Association of body mass index with increased cost of care and length of stay for emergency department patients with chest pain and dyspnea

Geoffrey W. Peitz, Jennifer Troyer, Alan E. Jones, Nathan I. Shapiro, R. Darrell Nelson, Jackeline Hernandez, Jeffrey A. Kline

Research output: Contribution to journalArticle

12 Scopus citations

Abstract

Background-High body mass index (BMI) increases the probability of indeterminate findings on diagnostic studies, length of stay, and cost of care for hospitalized patients. No study has examined the economic and operational impact of BMI in patients with chest complaints presenting to the emergency department (ED). The objective was to measure the association of BMI with the main outcomes of cost of care, length of stay (including time in the ED and time in the wards if admitted), and radiation exposure in patients presenting to the ED with chest pain and dyspnea. Methods and Results-This was a prospective, 4-center, outcomes study. Patients were adults with dyspnea and chest pain, nondiagnostic electrocardiograms, and no obvious diagnosis. Patients were followed for the main outcomes for90 days. Outcomes that were stratified by BMI in 5 categories, underweight, normal weight, overweight, obese, and morbidly obese, were compared using the Kruskall-Wallis rank test, and the independent predictive value of BMI was tested with multivariate regressions. Compared with medical costs for normalweight patients, costs were 22% higher for overweight patients (P=0.077), 28% higher for obese patients (P=0.020), and 41% higher for morbidly obese patients (P=0.015). Morbidly obese patients without computerized tomographic scanning stayed in the hospital 34% longer than normal weight patients (P=0.073), and morbidly obese patients with computerized tomographic scanning stayed in the hospital 44% longer than normal weight patients (P=0.083). BMI was not a significant predictor of radiation exposure. Morbidly obese patients had the highest proportion (87%) of no significant cardiopulmonary diagnosis for 90 days after computerized tomographic pulmonary angiography. Conclusions-BMI was associated with increases in cost of care and length of hospital stay for patients with chest pain and dyspnea. These results emphasize a need for specific protocols to manage morbidly obese patients presenting to the ED with chest pain and dyspnea. Clinical Trial Registration-http://www.clinicaltrials.gov. Unique identifier: NCT01059500. (Circ Cardiovasc Qual Outcomes. 2014;7:292-298.).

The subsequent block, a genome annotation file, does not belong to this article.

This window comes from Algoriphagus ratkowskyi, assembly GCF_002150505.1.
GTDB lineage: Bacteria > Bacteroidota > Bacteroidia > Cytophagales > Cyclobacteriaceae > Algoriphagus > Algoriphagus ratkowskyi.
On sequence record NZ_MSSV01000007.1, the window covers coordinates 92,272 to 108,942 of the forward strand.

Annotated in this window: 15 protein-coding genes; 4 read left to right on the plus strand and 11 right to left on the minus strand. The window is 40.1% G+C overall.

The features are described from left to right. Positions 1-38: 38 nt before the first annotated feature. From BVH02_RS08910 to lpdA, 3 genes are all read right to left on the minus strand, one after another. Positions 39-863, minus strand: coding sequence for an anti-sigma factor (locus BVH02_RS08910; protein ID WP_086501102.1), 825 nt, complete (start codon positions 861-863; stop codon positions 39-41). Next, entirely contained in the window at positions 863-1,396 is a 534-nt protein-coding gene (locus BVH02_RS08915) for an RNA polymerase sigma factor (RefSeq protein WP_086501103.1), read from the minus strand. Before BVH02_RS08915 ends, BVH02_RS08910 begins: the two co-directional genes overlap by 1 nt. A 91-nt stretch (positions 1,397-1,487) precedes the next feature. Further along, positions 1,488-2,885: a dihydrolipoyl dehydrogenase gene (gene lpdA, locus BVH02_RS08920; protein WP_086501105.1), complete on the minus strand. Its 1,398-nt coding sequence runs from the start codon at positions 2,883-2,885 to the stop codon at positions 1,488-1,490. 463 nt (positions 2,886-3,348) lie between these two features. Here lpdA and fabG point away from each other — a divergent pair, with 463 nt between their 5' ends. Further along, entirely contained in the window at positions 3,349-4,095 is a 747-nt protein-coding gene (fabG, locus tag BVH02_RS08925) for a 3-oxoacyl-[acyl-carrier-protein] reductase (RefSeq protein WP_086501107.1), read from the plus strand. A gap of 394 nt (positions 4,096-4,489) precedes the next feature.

Original languageEnglish (US)
Pages (from-to)292-298
Number of pages7
JournalCirculation: Cardiovascular Quality and Outcomes
Volume7
Issue number2
DOIs
StatePublished - Mar 2014

Keywords

  • Body mass index
  • Economics
  • Health care economics and organizations
  • Obesity

ASJC Scopus subject areas

  • Cardiology and Cardiovascular Medicine

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